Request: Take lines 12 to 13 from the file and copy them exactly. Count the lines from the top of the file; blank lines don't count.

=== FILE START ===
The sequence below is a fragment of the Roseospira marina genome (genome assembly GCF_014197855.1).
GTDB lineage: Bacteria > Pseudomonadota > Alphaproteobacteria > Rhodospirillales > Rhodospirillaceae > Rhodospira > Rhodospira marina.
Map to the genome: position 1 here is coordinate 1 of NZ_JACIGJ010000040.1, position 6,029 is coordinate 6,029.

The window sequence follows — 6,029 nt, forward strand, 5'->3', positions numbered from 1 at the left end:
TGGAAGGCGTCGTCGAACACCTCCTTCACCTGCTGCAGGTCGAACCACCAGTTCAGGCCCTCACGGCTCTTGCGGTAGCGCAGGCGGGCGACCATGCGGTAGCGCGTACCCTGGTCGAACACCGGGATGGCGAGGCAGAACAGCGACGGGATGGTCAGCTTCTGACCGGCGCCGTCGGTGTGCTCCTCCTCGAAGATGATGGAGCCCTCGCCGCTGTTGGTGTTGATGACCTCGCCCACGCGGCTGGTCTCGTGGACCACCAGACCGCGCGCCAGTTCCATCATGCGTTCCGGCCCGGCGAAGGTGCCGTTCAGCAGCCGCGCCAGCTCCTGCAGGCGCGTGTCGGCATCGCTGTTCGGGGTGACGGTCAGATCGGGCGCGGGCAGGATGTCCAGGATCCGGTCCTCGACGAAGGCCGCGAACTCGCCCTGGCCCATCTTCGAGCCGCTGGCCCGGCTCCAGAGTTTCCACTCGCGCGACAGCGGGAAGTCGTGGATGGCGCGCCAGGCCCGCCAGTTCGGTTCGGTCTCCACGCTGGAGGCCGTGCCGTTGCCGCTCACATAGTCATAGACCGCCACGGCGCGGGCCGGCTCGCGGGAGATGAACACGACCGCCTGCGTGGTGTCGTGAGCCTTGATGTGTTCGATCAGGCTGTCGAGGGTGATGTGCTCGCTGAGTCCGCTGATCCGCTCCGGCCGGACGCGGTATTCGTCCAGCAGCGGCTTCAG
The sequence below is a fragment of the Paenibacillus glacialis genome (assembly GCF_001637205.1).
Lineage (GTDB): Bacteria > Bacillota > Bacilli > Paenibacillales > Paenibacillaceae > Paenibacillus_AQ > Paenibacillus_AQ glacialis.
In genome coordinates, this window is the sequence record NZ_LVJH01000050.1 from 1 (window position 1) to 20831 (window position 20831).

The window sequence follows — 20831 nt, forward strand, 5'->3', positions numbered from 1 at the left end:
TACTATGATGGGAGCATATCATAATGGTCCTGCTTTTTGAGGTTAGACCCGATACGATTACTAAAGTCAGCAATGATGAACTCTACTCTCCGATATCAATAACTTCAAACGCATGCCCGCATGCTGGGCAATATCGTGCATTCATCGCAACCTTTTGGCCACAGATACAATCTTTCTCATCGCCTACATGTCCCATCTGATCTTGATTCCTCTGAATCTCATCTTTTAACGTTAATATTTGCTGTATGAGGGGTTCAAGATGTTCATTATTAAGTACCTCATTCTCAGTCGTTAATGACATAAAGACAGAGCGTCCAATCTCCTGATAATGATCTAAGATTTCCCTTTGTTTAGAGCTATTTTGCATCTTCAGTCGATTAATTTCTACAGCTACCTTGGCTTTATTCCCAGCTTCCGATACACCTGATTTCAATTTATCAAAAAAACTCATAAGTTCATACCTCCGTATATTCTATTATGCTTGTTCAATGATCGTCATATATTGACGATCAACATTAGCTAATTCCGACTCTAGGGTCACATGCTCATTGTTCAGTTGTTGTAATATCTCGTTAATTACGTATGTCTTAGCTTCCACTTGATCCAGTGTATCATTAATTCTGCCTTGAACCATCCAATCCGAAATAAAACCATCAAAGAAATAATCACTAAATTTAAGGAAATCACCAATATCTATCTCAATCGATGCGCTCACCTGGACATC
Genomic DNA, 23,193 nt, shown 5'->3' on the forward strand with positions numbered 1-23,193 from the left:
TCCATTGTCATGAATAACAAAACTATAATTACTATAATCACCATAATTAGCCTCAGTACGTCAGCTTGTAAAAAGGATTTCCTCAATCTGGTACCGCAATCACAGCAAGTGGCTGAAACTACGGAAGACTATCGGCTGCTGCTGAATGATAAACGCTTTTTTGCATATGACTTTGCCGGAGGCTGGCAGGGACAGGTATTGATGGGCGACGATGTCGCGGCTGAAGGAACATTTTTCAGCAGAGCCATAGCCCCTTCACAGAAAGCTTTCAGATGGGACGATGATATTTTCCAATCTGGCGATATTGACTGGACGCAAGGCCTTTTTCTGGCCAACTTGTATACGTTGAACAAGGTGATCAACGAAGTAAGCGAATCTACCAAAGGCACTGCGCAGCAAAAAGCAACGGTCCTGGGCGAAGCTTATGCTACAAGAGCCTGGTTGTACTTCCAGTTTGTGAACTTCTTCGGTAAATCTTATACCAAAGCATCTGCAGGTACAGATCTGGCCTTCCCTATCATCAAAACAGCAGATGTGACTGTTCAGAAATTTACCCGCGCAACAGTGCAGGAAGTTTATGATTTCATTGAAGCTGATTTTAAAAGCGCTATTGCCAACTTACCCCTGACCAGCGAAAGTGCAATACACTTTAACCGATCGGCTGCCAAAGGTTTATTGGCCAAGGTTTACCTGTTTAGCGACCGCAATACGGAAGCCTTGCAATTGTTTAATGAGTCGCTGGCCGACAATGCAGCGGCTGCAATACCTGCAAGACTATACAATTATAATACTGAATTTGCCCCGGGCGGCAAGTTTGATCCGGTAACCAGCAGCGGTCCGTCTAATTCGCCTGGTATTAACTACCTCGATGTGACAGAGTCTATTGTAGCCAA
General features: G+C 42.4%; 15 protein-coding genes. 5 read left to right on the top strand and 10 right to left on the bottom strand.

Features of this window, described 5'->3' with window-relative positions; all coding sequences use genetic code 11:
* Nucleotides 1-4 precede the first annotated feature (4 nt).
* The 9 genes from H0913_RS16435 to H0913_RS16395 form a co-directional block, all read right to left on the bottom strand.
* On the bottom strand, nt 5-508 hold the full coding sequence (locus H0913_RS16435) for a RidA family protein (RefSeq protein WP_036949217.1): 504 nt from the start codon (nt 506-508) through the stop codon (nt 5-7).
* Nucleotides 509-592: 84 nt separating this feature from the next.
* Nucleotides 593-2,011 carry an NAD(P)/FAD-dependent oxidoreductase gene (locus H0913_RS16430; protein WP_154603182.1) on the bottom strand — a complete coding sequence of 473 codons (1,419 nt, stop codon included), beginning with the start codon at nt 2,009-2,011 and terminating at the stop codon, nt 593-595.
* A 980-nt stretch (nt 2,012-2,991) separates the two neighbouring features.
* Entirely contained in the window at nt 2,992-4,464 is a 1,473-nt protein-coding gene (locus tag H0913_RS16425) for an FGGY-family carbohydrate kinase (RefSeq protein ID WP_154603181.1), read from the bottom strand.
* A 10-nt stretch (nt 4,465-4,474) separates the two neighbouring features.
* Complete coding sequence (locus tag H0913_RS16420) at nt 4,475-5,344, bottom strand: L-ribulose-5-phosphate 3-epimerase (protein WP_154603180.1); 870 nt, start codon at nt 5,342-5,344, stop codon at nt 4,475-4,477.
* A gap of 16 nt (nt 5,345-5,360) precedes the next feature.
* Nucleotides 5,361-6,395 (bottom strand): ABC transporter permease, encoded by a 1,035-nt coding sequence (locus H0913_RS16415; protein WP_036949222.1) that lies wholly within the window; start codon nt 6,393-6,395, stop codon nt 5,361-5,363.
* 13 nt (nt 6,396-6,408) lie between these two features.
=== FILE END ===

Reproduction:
TCCATTGTCATGAATAACAAAACTATAATTACTATAATCACCATAATTAGCCTCAGTACGTCAGCTTGTAAAAAGGATTTCCTCAATCTGGTACCGCAATCACAGCAAGTGGCTGAAACTACGGAAGACTATCGGCTGCTGCTGAATGATAAACGCTTTTTTGCATATGACTTTGCCGGAGGCTGGCAGGGACAGGTATTGATGGGCGACGATGTCGCGGCTGAAGGAACATTTTTCAGCAGAGCCATAGCCCCTTCACAGAAAGCTTTCAGATGGGACGATGATATTTTCCAATCTGGCGATATTGACTGGACGCAAGGCCTTTTTCTGGCCAACTTGTATACGTTGAACAAGGTGATCAACGAAGTAAGCGAATCTACCAAAGGCACTGCGCAGCAAAAAGCAACGGTCCTGGGCGAAGCTTATGCTACAAGAGCCTGGTTGTACTTCCAGTTTGTGAACTTCTTCGGTAAATCTTATACCAAAGCATCTGCAGGTACAGATCTGGCCTTCCCTATCATCAAAACAGCAGATGTGACTGTTCAGAAATTTACCCGCGCAACAGTGCAGGAAGTTTATGATTTCATTGAAGCTGATTTTAAAAGCGCTATTGCCAACTTACCCCTGACCAGCGAAAGTGCAATACACTTTAACCGATCGGCTGCCAAAGGTTTATTGGCCAAGGTTTACCTGTTTAGCGACCGCAATACGGAAGCCTTGCAATTGTTTAATGAGTCGCTGGCCGACAATGCAGCGGCTGCAATACCTGCAAGACTATACAATTATAATACTGAATTTGCCCCGGGCGGCAAGTTTGATCCGGTAACCAGCAGCGGTCCGTCTAATTCGCCTGGTATTAACTACCTCGATGTGACAGAGTCTATTGTAGCCAA
General features: G+C 42.4%; 15 protein-coding genes. 5 read left to right on the top strand and 10 right to left on the bottom strand.